Telling Stories Through Interior Design

by Luo Jingmei
Photos courtesy of Index Design
26 Apr 2024

Like an author, interior designer Henry Yew believes his job is to create open-ended homes for homeowners to continue developing their own narrative.

It was a serendipitous moment when Henry Yew got gifted a box of 72 color pencils at the age of five after winning first prize in an art competition. “I have always loved art and design. [The box of color pencils] was a big deal to me, as I did not come from a well-to-do family; it probably inspired me to take art more seriously,” says Yew, Deputy Managing Director of Index Design, which was founded in 1994. The firm has also ventured into Kuala Lumpur, where it is working on a hotel project.    

Henry Yew, Deputy Managing Director, Index Design

Following from that art competition, Yew went on to take art as an additional subject in secondary school, staying back for two hours after his school mates had gone home. “I have no regrets, as it nurtured my design interest. I am glad I picked design as my career, as it is an extension [of art],” elaborates Yew, who graduated from an Interior Architecture and Design course in Singapore’s Temasek Polytechnic.

His firm celebrates its 30th anniversary this year. Its portfolio ranges from luxury homes to inspiring showflats and hospitality spaces. Three include projects in high-end condominiums, such as 45 Amber, Irwell Hill Residences, The Reef at King’s Dock and KL Eco City. The firm also designed the new flagship store for 150-year-old Swiss sanitary ware brand Geberit at Marina Square. Warm timber tones create a welcoming setting for customers to view the products, while blue light reflects the brand’s commitment to technological advancement. 

When it comes to designing homes, Yew believes that choosing the right furniture is key as they are the touch points of a home. He brings up the example of a recently completed house in Sentosa, where he selected an On the Rocks sofa from Edra in the living room. The Italian furniture brand, available at Space Furniture, is known for its dramatic seating, and this particular piece is an icon, designed by Francesco Binfaré in collaboration with Edra.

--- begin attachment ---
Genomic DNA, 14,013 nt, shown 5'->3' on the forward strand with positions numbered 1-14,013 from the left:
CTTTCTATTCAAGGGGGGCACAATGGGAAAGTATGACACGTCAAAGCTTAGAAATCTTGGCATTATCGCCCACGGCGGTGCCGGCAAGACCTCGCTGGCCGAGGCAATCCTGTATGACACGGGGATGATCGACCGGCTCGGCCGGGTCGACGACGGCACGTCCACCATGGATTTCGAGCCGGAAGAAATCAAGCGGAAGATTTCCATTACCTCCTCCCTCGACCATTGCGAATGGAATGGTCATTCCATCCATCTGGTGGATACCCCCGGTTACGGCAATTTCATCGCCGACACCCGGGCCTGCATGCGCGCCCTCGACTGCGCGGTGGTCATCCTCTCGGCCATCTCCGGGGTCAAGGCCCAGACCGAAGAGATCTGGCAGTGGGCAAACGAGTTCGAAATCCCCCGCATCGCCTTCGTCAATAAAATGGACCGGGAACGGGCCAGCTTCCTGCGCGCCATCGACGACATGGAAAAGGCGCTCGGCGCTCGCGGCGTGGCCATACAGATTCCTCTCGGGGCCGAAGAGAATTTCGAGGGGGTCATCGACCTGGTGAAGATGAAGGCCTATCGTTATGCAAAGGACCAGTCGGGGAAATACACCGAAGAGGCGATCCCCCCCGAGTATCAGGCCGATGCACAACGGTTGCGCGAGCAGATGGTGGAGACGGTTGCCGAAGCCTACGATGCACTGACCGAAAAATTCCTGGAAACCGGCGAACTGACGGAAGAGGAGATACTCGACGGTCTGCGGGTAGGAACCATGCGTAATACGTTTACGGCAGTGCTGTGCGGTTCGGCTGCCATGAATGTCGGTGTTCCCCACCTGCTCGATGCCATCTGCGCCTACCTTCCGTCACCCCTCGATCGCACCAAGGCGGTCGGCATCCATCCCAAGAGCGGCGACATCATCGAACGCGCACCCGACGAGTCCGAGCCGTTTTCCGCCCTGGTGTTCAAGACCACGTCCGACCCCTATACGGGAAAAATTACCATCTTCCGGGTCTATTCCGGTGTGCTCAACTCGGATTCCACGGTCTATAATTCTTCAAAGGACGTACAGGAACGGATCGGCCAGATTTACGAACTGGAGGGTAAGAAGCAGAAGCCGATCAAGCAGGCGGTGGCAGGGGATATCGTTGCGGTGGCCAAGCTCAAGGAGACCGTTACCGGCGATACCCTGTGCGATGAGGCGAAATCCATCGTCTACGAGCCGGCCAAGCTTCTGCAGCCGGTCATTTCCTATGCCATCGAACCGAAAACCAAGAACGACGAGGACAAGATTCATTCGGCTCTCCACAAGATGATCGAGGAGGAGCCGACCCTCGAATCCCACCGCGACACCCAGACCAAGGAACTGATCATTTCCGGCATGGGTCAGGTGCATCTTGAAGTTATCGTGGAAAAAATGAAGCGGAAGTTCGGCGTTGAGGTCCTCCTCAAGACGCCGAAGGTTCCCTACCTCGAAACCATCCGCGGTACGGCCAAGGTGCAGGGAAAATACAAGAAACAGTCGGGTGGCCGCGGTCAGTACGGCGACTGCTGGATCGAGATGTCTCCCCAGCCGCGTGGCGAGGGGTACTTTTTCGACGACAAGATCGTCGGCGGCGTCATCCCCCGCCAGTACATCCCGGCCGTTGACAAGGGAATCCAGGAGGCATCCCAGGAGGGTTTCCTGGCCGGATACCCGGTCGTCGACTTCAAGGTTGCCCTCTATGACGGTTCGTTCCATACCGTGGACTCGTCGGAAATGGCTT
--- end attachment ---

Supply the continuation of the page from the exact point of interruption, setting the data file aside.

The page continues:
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The showflat in The Continuum decked in darker shades and tan leather tones

“We love the flexibility of the sofa as users can sit on both sides, promoting interaction both in the living room and the dining room that faces the other side. We also love that its modular shapes are [not typical], compared to some other brands,” he adds. The modules comprising three polygons and a quadrilateral that enables varied organic compositions in a space.  

Another sofa he has a personal liking for is the Saint-Germain from Poliform, which also retails at Space Furniture in Singapore. Yew has specified this sofa for two condominium projects in recent months. “I love its beautiful curves and the tapered angle that envelops the users beautifully. The seats are very comfortable too, and the sizes are perfect for smaller apartments that are common in Singapore,” he remarks.  

Choosing well-designed, quality made furniture gives a sense of luxury to interiors, even if the setting is simple. It is the same with materials. Says Yew, “I believe the myth of marble as the ‘king’ of luxury should be dispelled. The technology of manufactured tiles has improved tremendously in recent years, so they should no longer be seen only for [less expensive] homes.

A chinoiserie show flat in Terra Hill condominium that interplays dark wood tones with light grey textured wallpaper
A condominium in MeyerHouse featuring plenty of dark wood veneer panelling

“Established tile factories are also usually very conscious about their manufacturing processes to ensure minimal damage to the environment,” adds Yew on considering the sustainability aspects of home building that is a vital discourse today. Tiles provide a more ecological alternative to natural stones that are extracted from mountains. “Trees and animal lives’ will inevitably be impacted in the extraction processes,” reveals Yew. 

The firm’s dedication to their work has resulted in a slew of awards. These include The Best Design Firm of the Year accolade in the Singapore Interior Design Awards (SIDA) 2021, as well as a Best in Residential Design (Showflats) award at SIDA 2023 for the Terra Hill development, which is a collaborative project between Hoi Hup Realty and Sunway Development. The showflat features an expanded living room and four bedrooms, dressed in a moody palette of greys and brown that exudes understated luxury.   

On how he stays successful in his field, Yew attributes it to focusing on the client. “There is no point in achieving prizes if the client does not enjoy staying in [the homes we design]. We take our clients’ requirements very seriously and try our best to ensure they are met and delivered with little or no compromise to the aesthetics,” he comments. 

Yew thinks it is especially important to create unique designs for homes to “celebrate the individualism of each homeowner.” This means creating a backdrop that celebrates their quirks, and enhances their routines and lifestyles rather than enforcing his own version of living.  An interior designer’s role is akin to that of an author, he offers. “We write the first paragraph and decide on the illustration on the book cover. The owners will need to complete the story on their own.”